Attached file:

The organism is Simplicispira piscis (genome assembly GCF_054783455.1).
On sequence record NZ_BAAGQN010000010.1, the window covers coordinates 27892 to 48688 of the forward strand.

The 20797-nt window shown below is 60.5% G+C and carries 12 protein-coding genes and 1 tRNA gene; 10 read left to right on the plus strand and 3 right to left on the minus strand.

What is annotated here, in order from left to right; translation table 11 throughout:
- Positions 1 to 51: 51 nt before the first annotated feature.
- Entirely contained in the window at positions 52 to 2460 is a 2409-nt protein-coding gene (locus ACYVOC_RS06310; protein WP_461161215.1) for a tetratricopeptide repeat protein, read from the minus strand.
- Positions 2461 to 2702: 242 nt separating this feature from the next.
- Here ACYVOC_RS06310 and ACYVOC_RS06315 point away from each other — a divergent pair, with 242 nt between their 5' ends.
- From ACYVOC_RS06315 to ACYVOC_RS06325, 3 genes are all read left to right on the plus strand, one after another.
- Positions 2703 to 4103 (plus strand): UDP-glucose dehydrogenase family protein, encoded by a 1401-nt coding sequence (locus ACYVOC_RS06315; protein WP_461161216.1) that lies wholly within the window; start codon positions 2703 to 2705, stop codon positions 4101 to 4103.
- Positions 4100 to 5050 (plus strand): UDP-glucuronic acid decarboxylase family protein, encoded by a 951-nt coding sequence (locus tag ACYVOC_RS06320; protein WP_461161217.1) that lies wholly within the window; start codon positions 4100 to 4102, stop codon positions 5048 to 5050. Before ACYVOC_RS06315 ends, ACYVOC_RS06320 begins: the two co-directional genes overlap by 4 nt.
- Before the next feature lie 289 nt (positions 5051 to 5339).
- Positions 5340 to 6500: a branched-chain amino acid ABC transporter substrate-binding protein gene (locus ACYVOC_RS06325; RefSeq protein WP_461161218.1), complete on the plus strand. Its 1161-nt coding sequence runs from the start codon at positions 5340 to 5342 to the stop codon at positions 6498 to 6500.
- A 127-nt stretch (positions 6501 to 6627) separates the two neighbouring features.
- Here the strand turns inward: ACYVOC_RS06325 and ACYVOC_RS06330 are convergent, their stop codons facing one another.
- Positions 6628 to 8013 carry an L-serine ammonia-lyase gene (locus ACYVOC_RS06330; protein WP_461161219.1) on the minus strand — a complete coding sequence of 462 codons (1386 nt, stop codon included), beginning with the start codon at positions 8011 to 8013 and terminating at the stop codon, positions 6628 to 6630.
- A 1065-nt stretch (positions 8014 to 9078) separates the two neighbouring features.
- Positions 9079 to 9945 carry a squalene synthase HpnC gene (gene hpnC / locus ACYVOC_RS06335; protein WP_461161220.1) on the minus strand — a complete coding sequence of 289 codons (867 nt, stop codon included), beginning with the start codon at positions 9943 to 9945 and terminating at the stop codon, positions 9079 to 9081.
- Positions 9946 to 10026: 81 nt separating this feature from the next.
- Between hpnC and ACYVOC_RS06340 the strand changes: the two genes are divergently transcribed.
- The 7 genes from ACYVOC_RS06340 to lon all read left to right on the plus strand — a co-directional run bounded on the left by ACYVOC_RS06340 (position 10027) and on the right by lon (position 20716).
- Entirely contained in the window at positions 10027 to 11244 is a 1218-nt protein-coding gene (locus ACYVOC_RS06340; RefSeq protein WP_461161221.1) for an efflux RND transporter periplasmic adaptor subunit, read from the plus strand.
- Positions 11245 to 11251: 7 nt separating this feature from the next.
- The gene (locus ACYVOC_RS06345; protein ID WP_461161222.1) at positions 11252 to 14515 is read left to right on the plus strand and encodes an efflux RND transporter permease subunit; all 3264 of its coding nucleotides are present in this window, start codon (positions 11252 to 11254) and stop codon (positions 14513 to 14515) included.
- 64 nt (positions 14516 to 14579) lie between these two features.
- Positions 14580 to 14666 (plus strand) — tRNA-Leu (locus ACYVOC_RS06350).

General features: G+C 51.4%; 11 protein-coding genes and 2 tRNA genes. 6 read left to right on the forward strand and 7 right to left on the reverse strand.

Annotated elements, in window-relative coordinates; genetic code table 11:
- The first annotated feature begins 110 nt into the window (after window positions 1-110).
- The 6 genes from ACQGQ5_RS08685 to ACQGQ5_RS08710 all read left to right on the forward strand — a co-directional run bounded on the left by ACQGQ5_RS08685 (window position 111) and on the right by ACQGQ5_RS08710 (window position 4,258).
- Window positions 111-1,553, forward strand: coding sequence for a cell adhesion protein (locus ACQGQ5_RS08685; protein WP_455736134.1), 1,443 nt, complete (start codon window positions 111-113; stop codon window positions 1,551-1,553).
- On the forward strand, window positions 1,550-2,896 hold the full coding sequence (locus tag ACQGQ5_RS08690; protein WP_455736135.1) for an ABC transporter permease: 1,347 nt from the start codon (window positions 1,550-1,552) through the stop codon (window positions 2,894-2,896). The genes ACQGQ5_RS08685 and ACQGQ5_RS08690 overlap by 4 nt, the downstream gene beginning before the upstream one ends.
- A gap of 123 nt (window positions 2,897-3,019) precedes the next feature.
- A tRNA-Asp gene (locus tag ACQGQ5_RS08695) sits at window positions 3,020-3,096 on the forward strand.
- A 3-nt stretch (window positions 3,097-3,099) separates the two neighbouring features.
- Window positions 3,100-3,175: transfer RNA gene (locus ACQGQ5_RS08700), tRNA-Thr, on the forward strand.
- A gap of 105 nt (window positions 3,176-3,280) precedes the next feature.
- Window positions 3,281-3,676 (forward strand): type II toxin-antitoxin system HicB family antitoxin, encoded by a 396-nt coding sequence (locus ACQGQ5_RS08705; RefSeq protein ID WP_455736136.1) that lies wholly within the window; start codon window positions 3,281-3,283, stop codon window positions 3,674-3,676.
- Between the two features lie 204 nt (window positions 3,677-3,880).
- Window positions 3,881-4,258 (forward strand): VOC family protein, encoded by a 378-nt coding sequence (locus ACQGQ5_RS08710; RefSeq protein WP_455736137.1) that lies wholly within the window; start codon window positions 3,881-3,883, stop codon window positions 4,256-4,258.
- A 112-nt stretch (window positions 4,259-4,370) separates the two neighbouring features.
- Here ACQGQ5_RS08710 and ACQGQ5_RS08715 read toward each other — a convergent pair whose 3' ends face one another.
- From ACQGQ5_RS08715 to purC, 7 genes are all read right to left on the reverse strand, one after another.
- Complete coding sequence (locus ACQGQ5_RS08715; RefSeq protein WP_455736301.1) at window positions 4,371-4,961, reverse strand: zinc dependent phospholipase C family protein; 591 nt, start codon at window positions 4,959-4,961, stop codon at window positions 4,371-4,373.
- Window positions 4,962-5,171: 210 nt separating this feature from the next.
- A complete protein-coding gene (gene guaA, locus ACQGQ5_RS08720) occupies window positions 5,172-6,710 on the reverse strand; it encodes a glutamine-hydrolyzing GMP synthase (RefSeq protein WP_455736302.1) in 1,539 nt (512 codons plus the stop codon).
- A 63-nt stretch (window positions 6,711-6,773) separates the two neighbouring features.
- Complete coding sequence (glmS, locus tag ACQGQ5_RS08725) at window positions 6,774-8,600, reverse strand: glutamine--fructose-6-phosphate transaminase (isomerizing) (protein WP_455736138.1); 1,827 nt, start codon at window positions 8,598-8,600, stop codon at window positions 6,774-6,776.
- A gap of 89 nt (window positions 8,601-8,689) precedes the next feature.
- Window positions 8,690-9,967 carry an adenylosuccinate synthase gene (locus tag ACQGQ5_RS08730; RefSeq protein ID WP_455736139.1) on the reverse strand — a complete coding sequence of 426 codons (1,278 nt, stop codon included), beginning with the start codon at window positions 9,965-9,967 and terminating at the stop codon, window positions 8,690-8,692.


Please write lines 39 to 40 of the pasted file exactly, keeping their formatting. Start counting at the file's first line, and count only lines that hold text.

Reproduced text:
- Between the two features lie 204 nt (window positions 3,677-3,880).
- Window positions 3,881-4,258 (forward strand): VOC family protein, encoded by a 378-nt coding sequence (locus ACQGQ5_RS08710; RefSeq protein WP_455736137.1) that lies wholly within the window; start codon window positions 3,881-3,883, stop codon window positions 4,256-4,258.